California Should Improve Its Oversight of Selected Nursing Homes' Compliance With Federal Requirements for Life Safety and Emergency Preparedness
Why OIG Did This Audit
In 2016, the Centers for Medicare & Medicaid Services (CMS) updated its life safety and emergency preparedness regulations to improve protections for all Medicare and Medicaid beneficiaries, including those residing in long-term-care facilities (commonly known as nursing homes). The updates included requirements that nursing homes have expanded sprinkler systems and smoke detector coverage; an emergency plan that is reviewed, trained on, tested, and updated at least annually; and provisions for sheltering in place and for evacuation.
Our objective was to determine whether California ensured that selected nursing homes in the State that participated in the Medicare or Medicaid programs complied with CMS requirements for life safety and emergency preparedness.
How OIG Did This Audit
Of the 1,202 nursing homes in California that participated in Medicare or Medicaid, we selected a nonstatistical sample of 20 nursing homes based on various factors, including the number of high-risk deficiencies that California reported to CMS.
We conducted unannounced site visits at these nursing homes from September to December 2018 to check for life safety violations and review the nursing homes' emergency preparedness. We did not include deficiencies for one nursing home in our report because the home was destroyed by a wildfire after our site visit.
What OIG Found
California did not ensure that selected nursing homes in the State that participated in the Medicare or Medicaid programs complied with CMS requirements for life safety and emergency preparedness. During our site visits, we identified deficiencies in areas related to life safety and emergency preparedness at all 19 nursing homes that we reviewed. Specifically, we found 137 instances of noncompliance with life safety requirements related to building exits, smoke barriers, and smoke partitions; fire detection and suppression systems; hazardous storage areas; smoking policies and fire drills; and electrical equipment testing and maintenance. We also found 188 instances of noncompliance with emergency preparedness requirements related to written emergency plans; emergency power; plans for evacuation, sheltering in place, and tracking residents and staff during and after an emergency; emergency communications plans; and emergency plan training and testing. As a result, nursing home residents at the 19 nursing homes were at increased risk of injury or death during a fire or other emergency.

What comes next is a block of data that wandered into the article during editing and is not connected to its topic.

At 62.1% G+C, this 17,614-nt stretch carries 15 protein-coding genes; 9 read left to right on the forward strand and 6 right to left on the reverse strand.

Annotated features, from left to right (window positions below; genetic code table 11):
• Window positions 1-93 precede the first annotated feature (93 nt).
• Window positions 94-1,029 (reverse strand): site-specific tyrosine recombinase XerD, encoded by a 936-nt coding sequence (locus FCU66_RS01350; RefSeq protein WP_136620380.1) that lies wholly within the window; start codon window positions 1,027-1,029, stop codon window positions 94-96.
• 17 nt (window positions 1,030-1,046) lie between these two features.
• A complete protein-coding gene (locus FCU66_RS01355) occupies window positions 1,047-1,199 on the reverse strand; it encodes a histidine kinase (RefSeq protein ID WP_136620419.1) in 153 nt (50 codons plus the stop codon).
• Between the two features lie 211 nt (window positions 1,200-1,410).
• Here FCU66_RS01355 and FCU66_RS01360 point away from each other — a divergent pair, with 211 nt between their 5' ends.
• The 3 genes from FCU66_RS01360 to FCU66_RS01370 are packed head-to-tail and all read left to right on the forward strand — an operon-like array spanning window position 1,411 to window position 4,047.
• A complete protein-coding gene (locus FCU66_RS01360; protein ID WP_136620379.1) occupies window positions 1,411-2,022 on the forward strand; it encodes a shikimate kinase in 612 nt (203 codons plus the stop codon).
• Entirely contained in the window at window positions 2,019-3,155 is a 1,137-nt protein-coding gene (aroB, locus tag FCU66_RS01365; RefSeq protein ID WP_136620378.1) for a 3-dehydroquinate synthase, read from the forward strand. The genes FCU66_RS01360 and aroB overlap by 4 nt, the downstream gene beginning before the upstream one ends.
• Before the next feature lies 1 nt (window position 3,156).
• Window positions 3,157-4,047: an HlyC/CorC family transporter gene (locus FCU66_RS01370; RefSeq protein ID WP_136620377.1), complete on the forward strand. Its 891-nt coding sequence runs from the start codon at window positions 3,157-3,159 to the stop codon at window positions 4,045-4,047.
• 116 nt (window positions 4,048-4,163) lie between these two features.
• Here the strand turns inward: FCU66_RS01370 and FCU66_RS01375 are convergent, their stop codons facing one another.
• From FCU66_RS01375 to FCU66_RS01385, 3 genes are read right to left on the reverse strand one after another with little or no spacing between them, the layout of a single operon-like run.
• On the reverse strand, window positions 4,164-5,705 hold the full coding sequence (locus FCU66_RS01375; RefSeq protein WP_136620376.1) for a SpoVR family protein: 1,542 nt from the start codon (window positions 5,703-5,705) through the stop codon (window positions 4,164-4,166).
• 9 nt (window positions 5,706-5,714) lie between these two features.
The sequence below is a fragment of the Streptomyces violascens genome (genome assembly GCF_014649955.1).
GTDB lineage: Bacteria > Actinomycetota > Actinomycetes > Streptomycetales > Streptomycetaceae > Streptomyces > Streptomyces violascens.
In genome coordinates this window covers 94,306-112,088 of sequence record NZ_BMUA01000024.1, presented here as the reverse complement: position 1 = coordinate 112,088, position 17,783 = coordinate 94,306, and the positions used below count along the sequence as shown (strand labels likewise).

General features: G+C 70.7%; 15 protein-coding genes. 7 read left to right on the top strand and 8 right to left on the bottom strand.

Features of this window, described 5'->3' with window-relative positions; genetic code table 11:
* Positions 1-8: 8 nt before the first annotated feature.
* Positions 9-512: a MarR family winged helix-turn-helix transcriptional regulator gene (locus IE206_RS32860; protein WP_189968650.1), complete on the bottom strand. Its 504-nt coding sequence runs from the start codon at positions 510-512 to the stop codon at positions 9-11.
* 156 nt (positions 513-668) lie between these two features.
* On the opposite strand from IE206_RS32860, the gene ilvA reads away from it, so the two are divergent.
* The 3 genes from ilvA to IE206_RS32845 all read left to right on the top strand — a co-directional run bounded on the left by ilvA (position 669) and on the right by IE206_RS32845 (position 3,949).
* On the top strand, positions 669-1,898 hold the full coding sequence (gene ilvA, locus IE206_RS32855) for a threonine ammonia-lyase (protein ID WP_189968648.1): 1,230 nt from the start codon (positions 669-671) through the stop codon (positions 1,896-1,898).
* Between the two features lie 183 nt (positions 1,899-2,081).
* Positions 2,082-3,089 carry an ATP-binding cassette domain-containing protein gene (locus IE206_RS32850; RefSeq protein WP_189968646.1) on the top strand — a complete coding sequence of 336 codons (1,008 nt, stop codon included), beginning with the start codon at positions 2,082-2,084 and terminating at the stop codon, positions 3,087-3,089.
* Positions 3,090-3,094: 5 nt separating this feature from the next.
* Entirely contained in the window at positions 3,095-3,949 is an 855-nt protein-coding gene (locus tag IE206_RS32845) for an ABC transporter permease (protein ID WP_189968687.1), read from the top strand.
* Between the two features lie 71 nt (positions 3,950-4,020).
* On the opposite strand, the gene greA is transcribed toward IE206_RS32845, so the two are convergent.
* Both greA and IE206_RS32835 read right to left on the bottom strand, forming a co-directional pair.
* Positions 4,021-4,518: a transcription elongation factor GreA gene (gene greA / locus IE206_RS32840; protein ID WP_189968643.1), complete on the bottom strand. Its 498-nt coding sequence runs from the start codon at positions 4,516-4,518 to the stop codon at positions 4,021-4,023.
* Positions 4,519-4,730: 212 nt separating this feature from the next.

The identified deficiencies occurred because nursing homes lacked adequate management oversight and had high staff turnover. In addition, California did not adequately follow up on deficiencies previously cited, ensure that surveyors were consistently enforcing CMS requirements, or have a standard life safety training program for all nursing home staff (not currently required by CMS).
What OIG Recommends and California Comments
We recommend that California (1) follow up with the 19 nursing homes to ensure that corrective actions have been taken regarding the deficiencies we identified, (2) conduct more frequent site surveys at nursing homes to follow up on deficiencies, (3) ensure that all surveyors consistently enforce CMS requirements, and (4) work with CMS to develop life safety training for nursing home staff.
California concurred with our first and third recommendations and described actions that it had taken or planned to take to address the recommendations. However, California did not concur with our second and fourth recommendations. After reviewing California's comments, we maintain that our findings and recommendations are valid.
Filed under: Centers for Medicare and Medicaid Services